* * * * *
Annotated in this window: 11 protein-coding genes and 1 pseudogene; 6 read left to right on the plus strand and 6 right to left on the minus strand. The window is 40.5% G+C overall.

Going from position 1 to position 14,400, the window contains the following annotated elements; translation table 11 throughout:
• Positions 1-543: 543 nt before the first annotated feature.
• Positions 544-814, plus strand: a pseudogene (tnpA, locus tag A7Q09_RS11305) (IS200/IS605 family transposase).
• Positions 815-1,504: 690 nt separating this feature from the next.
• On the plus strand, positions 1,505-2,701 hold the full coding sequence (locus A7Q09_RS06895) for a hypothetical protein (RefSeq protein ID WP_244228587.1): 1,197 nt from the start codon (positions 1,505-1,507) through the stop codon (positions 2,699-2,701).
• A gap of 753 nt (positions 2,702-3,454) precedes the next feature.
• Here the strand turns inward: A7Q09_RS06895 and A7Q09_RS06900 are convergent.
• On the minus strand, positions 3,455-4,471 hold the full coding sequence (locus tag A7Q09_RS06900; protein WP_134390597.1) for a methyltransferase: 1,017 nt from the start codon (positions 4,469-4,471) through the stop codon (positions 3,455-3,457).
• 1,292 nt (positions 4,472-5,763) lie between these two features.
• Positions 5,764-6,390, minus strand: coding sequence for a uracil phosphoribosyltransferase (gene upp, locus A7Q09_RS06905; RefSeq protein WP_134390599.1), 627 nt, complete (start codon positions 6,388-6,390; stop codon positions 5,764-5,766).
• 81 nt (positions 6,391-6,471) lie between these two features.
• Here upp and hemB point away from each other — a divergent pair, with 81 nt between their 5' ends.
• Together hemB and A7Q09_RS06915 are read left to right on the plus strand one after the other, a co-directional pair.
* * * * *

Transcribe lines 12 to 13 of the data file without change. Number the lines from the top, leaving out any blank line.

• 81 nt (positions 6,391-6,471) lie between these two features.
• Here upp and hemB point away from each other — a divergent pair, with 81 nt between their 5' ends.